And while that's not entirely untrue, it's beside the point.

Yes, starting a business is risky. And exhausting. Fifteen years later, we still work nights and weekends.

And to this day, sometimes people will say to me, "Don’t you wish you just had a job?"

And my answer is always: no.

If you're thinking of starting a business or you own one now, I bet you have heard the same thing. And you can feel free to ignore it with impunity.

It May Be About The Benjamins, But It's Really About The Freedom

I never wanted a 9-to-5 job. As a teacher (in a previous life) I was able to work a more flexible schedule and be creative about what I did. But when, at some point, it stopped being fun… I decided to take the leap into business.

It's been hard, at times absolutely nightmarish, but I wouldn't go back to "a job" even if you… er… paid me.

I now have the freedom to make my own plans, to run the business the way I want to, to be creative, to make the rules. I can take Tuesday off to see a movie even if it means I have to work all day Saturday. But those are the choices I make.

For Ralph, it was about escaping "spreadsheet mentality." The company he worked for was so focused on making money for its investors that they rarely looked past the spreadsheet to the customers they served.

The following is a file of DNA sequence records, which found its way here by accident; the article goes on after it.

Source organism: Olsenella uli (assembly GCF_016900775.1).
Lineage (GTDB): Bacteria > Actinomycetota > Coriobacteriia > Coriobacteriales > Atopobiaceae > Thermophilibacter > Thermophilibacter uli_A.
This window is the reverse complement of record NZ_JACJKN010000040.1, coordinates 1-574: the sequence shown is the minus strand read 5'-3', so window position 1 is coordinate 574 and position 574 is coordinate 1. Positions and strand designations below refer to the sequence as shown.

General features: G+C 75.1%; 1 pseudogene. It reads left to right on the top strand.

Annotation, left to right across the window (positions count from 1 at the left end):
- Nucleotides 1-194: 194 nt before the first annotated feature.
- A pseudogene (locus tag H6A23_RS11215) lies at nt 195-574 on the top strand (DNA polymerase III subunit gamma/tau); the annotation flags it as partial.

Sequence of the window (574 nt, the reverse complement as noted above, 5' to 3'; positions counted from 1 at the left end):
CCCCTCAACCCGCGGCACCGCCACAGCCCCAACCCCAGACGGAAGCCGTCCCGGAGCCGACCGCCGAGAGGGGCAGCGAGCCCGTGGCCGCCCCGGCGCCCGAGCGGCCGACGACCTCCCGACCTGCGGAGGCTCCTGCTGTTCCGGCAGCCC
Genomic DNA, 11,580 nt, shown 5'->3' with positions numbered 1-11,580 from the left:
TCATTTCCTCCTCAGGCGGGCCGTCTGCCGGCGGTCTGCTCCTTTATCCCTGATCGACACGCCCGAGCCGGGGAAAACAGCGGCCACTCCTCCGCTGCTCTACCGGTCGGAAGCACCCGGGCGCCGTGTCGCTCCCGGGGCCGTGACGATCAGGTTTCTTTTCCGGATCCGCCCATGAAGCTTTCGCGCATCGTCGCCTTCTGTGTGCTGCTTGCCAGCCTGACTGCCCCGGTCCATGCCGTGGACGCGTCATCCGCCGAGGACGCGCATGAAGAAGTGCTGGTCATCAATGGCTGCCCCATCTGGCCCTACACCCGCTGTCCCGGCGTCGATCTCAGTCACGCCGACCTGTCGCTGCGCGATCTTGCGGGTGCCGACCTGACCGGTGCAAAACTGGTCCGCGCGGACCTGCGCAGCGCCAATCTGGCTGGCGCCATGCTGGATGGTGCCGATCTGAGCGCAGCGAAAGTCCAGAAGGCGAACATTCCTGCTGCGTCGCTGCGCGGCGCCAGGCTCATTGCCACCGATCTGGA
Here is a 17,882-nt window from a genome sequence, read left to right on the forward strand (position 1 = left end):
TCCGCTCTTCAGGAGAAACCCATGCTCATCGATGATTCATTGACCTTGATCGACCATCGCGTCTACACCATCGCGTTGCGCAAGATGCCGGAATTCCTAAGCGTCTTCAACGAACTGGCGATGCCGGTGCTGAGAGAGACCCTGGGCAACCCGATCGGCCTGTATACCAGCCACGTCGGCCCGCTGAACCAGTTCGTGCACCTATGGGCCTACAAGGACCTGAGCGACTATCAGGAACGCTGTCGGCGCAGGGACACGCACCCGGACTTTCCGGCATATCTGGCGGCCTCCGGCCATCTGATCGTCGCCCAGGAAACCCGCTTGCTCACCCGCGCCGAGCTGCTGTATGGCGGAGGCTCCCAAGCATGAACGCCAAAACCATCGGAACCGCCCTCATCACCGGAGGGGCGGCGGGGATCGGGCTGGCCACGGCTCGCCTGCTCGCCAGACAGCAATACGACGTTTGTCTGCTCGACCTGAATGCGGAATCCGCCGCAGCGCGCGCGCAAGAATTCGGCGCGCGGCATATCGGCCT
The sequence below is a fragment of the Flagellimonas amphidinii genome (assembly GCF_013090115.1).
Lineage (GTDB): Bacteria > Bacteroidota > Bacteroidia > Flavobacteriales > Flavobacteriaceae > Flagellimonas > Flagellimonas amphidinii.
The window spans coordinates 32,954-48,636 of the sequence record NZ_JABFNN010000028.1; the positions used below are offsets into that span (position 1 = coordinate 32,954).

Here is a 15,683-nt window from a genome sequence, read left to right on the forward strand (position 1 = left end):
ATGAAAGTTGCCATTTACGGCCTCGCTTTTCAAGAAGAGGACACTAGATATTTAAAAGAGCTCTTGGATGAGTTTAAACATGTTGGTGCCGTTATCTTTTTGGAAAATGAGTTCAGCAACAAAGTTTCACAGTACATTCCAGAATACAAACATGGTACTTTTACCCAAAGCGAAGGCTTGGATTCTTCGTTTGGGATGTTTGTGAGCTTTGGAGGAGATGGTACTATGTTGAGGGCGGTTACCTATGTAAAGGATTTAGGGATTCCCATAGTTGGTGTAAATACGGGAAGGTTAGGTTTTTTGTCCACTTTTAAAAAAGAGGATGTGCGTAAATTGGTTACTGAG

Ralph wanted to control the destiny of his own company and to spend more time thinking about how to serve customers – which ultimately serves the business.

For both of us, it boils down to freedom. Have we give up the freedom to take all weekend off? To quit at 5 without a thought for what we left on our desks? Sure. But our destiny is ours. The money, the success, the customers we earn along the way are ours. And that's important to us.

How Do You Choose A Business Partner?

If you're planning a partnership then you obviously need someone to partner with. And your best buddies are probably not the best option, no matter how many awesome ideas you come up with over beer and burgers.

It may sound counterintuitive but you don't want to partner with someone who has similar interests or skills as you. You want to partner with someone who can complement you.

If you're a great idea person but you can't manage financials for a hill of beans, then you're better off with a financial person on your team. If you're a crack programmer but can't design so much as a red "buy now!" button, then a designer is a great partner for you.